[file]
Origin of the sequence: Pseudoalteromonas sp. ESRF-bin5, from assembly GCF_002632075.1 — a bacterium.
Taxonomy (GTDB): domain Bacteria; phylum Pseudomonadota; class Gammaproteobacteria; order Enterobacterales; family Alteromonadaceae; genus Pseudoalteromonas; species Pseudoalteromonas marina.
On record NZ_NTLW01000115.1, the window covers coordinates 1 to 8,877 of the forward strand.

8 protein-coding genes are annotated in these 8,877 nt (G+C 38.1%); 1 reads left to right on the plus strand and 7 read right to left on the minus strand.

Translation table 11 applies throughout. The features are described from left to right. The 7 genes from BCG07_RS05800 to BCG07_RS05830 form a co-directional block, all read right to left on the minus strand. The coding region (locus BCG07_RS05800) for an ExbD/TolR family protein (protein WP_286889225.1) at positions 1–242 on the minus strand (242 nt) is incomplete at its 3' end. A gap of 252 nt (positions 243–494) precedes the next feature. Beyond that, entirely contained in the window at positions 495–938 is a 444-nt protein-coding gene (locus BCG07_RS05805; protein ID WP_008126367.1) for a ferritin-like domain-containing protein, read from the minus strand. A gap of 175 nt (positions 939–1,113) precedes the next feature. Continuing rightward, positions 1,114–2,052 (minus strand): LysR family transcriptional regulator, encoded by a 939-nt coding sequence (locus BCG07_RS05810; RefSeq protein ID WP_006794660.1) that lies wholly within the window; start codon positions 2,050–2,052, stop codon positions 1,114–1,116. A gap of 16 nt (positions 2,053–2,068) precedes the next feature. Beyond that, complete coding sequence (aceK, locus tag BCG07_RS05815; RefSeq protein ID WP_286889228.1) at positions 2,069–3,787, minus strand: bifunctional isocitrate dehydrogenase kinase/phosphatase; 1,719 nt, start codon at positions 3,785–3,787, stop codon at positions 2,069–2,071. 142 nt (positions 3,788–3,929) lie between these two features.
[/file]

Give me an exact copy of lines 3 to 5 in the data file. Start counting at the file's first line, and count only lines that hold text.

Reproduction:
On record NZ_NTLW01000115.1, the window covers coordinates 1 to 8,877 of the forward strand.

8 protein-coding genes are annotated in these 8,877 nt (G+C 38.1%); 1 reads left to right on the plus strand and 7 read right to left on the minus strand.

Translation table 11 applies throughout. The features are described from left to right. The 7 genes from BCG07_RS05800 to BCG07_RS05830 form a co-directional block, all read right to left on the minus strand. The coding region (locus BCG07_RS05800) for an ExbD/TolR family protein (protein WP_286889225.1) at positions 1–242 on the minus strand (242 nt) is incomplete at its 3' end. A gap of 252 nt (positions 243–494) precedes the next feature. Beyond that, entirely contained in the window at positions 495–938 is a 444-nt protein-coding gene (locus BCG07_RS05805; protein ID WP_008126367.1) for a ferritin-like domain-containing protein, read from the minus strand. A gap of 175 nt (positions 939–1,113) precedes the next feature. Continuing rightward, positions 1,114–2,052 (minus strand): LysR family transcriptional regulator, encoded by a 939-nt coding sequence (locus BCG07_RS05810; RefSeq protein ID WP_006794660.1) that lies wholly within the window; start codon positions 2,050–2,052, stop codon positions 1,114–1,116. A gap of 16 nt (positions 2,053–2,068) precedes the next feature. Beyond that, complete coding sequence (aceK, locus tag BCG07_RS05815; RefSeq protein ID WP_286889228.1) at positions 2,069–3,787, minus strand: bifunctional isocitrate dehydrogenase kinase/phosphatase; 1,719 nt, start codon at positions 3,785–3,787, stop codon at positions 2,069–2,071. 142 nt (positions 3,788–3,929) lie between these two features.